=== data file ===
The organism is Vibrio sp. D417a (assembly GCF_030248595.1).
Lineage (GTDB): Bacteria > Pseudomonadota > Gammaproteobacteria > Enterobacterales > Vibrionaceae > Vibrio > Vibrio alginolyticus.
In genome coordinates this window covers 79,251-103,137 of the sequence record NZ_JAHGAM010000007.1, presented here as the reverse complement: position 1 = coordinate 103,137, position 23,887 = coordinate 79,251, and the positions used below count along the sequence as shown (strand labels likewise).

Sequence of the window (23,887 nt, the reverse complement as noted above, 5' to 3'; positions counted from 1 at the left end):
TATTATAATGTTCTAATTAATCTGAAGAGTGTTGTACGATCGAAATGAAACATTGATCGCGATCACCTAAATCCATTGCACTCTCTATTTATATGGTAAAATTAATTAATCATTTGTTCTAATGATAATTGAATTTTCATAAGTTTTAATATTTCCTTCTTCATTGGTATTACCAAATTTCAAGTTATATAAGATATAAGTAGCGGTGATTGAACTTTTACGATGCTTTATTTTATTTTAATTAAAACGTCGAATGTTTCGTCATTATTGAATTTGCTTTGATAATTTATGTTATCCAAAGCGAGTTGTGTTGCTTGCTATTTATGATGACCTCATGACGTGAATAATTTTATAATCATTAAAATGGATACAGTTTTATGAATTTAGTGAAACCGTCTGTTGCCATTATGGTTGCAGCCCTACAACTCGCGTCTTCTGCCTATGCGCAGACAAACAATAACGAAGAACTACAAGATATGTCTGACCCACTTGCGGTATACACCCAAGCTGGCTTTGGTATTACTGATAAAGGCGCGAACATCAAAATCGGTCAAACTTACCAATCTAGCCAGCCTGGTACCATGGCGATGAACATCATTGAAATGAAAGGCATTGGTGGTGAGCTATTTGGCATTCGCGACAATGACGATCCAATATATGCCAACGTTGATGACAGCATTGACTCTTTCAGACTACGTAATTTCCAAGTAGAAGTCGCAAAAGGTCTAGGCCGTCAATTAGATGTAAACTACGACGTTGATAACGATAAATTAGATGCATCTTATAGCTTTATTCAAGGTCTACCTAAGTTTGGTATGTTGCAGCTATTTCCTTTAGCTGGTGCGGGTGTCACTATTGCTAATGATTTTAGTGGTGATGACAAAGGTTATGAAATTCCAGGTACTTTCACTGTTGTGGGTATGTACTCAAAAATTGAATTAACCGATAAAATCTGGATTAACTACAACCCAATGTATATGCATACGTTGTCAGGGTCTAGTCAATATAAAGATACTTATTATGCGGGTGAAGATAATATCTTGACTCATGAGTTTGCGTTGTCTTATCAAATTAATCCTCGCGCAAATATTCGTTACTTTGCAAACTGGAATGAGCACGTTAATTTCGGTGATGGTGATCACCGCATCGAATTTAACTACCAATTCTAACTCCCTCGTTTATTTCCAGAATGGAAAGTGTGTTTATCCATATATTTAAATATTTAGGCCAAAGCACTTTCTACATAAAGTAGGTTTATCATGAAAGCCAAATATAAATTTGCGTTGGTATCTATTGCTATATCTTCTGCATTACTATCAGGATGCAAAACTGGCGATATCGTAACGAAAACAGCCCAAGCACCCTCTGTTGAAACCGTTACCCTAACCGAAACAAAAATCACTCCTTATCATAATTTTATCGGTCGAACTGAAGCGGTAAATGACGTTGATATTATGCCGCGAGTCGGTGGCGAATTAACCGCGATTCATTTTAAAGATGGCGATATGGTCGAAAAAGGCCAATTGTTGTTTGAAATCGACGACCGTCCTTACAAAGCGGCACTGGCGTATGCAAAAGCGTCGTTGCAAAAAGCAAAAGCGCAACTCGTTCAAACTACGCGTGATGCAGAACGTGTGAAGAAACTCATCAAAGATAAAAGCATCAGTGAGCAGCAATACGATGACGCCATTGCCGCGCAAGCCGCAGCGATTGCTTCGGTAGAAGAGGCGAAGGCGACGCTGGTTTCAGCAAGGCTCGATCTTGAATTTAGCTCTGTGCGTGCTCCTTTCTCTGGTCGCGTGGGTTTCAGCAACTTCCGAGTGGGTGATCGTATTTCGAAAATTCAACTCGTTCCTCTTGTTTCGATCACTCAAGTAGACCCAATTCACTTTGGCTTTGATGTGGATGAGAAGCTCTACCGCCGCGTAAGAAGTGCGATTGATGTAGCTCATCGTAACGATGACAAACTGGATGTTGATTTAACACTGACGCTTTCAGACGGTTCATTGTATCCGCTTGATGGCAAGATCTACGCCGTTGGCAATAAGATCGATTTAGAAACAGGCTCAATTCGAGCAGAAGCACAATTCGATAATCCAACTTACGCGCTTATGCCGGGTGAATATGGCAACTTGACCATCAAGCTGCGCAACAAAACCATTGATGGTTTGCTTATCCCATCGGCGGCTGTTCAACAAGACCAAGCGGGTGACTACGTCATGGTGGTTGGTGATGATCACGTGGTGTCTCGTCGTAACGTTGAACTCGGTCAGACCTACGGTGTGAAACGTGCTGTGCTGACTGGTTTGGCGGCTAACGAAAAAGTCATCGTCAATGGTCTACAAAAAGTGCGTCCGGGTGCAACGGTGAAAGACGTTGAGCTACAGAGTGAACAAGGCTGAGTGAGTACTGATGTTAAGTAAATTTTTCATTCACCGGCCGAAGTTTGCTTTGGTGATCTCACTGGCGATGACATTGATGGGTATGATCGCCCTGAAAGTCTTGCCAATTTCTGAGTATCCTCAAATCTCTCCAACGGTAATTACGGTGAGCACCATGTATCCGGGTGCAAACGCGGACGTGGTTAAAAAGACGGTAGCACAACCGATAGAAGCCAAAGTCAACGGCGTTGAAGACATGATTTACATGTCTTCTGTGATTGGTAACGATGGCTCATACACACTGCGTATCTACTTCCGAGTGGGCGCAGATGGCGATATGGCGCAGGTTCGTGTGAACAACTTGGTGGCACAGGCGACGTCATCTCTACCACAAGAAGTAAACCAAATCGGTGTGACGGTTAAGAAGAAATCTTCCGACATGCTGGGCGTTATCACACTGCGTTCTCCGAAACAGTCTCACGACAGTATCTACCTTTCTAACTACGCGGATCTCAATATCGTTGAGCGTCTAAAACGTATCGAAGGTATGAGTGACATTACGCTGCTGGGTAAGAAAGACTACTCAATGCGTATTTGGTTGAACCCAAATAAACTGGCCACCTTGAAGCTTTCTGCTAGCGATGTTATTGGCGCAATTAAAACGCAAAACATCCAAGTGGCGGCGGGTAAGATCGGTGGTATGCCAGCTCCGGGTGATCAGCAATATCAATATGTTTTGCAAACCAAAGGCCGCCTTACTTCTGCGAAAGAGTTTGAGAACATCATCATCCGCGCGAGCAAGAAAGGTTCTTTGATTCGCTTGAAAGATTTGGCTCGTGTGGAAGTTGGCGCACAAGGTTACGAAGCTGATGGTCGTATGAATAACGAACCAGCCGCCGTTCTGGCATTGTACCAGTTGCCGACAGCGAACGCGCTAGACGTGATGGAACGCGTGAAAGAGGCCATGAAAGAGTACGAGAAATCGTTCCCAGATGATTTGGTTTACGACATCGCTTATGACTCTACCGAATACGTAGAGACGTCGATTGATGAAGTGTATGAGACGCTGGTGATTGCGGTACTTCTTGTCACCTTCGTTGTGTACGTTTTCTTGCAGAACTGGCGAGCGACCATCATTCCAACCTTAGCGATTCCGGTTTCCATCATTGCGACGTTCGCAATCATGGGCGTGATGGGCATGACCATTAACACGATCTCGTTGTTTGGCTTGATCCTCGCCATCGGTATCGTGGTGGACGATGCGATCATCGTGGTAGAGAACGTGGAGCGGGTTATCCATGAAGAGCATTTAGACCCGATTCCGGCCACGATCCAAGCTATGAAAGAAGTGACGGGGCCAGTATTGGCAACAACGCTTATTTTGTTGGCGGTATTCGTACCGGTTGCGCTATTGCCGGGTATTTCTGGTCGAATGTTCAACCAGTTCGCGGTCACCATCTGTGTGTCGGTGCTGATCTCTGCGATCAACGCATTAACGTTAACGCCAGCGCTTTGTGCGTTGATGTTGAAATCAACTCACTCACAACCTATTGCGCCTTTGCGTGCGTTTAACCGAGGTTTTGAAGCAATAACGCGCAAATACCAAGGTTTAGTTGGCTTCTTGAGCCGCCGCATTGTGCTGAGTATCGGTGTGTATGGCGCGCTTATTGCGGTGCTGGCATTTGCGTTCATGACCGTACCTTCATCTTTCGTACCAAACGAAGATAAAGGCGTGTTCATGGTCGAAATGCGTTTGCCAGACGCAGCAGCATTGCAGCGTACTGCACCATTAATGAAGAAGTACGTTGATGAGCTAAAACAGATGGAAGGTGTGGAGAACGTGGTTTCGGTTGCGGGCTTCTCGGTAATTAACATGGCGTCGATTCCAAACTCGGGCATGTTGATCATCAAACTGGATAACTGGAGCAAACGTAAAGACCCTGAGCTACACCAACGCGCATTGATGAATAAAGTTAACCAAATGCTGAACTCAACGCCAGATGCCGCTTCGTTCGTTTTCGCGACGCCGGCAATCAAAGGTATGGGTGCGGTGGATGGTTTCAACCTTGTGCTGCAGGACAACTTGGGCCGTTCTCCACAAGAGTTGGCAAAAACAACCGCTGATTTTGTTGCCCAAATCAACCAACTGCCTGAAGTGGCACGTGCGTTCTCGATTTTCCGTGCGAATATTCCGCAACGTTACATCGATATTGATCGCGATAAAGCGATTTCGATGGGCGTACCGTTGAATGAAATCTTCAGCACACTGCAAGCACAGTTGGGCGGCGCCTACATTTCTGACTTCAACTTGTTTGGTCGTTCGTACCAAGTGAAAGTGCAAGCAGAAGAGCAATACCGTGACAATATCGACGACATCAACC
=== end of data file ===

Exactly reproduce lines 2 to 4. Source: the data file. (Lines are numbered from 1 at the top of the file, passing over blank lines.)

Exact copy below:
Lineage (GTDB): Bacteria > Pseudomonadota > Gammaproteobacteria > Enterobacterales > Vibrionaceae > Vibrio > Vibrio alginolyticus.
In genome coordinates this window covers 79,251-103,137 of the sequence record NZ_JAHGAM010000007.1, presented here as the reverse complement: position 1 = coordinate 103,137, position 23,887 = coordinate 79,251, and the positions used below count along the sequence as shown (strand labels likewise).

Sequence of the window (23,887 nt, the reverse complement as noted above, 5' to 3'; positions counted from 1 at the left end):